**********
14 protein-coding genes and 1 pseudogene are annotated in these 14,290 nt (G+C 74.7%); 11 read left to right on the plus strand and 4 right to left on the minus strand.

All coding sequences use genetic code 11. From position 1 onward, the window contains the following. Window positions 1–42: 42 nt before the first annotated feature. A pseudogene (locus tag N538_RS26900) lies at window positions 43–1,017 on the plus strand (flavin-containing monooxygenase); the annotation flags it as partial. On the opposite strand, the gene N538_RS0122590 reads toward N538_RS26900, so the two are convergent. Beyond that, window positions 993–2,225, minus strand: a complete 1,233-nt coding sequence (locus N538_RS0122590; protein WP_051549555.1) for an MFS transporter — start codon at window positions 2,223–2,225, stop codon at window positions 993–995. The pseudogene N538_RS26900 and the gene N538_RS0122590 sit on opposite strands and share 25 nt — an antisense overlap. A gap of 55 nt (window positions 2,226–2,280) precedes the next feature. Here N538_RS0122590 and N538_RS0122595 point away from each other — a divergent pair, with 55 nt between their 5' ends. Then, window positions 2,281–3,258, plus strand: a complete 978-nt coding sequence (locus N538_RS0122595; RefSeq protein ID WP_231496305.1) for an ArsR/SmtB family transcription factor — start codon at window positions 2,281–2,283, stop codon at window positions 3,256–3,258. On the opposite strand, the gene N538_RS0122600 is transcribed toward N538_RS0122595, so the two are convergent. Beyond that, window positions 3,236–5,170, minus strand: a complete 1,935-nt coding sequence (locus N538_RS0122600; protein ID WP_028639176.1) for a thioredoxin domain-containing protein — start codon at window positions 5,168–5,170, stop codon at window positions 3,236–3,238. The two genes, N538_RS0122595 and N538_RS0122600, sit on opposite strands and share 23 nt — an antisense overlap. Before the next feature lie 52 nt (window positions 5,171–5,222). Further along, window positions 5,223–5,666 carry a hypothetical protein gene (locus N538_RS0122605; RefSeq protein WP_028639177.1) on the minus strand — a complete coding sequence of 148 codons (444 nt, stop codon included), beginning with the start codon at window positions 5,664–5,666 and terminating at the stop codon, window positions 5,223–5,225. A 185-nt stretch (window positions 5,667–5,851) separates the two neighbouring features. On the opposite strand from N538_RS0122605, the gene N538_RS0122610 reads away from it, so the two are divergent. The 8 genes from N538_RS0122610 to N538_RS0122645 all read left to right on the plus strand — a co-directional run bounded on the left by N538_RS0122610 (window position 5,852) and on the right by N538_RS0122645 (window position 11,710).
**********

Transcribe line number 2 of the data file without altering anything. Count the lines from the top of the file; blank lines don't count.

All coding sequences use genetic code 11. From position 1 onward, the window contains the following. Window positions 1–42: 42 nt before the first annotated feature. A pseudogene (locus tag N538_RS26900) lies at window positions 43–1,017 on the plus strand (flavin-containing monooxygenase); the annotation flags it as partial. On the opposite strand, the gene N538_RS0122590 reads toward N538_RS26900, so the two are convergent. Beyond that, window positions 993–2,225, minus strand: a complete 1,233-nt coding sequence (locus N538_RS0122590; protein WP_051549555.1) for an MFS transporter — start codon at window positions 2,223–2,225, stop codon at window positions 993–995. The pseudogene N538_RS26900 and the gene N538_RS0122590 sit on opposite strands and share 25 nt — an antisense overlap. A gap of 55 nt (window positions 2,226–2,280) precedes the next feature. Here N538_RS0122590 and N538_RS0122595 point away from each other — a divergent pair, with 55 nt between their 5' ends. Then, window positions 2,281–3,258, plus strand: a complete 978-nt coding sequence (locus N538_RS0122595; RefSeq protein ID WP_231496305.1) for an ArsR/SmtB family transcription factor — start codon at window positions 2,281–2,283, stop codon at window positions 3,256–3,258. On the opposite strand, the gene N538_RS0122600 is transcribed toward N538_RS0122595, so the two are convergent. Beyond that, window positions 3,236–5,170, minus strand: a complete 1,935-nt coding sequence (locus N538_RS0122600; protein ID WP_028639176.1) for a thioredoxin domain-containing protein — start codon at window positions 5,168–5,170, stop codon at window positions 3,236–3,238. The two genes, N538_RS0122595 and N538_RS0122600, sit on opposite strands and share 23 nt — an antisense overlap. Before the next feature lie 52 nt (window positions 5,171–5,222). Further along, window positions 5,223–5,666 carry a hypothetical protein gene (locus N538_RS0122605; RefSeq protein WP_028639177.1) on the minus strand — a complete coding sequence of 148 codons (444 nt, stop codon included), beginning with the start codon at window positions 5,664–5,666 and terminating at the stop codon, window positions 5,223–5,225. A 185-nt stretch (window positions 5,667–5,851) separates the two neighbouring features. On the opposite strand from N538_RS0122605, the gene N538_RS0122610 reads away from it, so the two are divergent. The 8 genes from N538_RS0122610 to N538_RS0122645 all read left to right on the plus strand — a co-directional run bounded on the left by N538_RS0122610 (window position 5,852) and on the right by N538_RS0122645 (window position 11,710).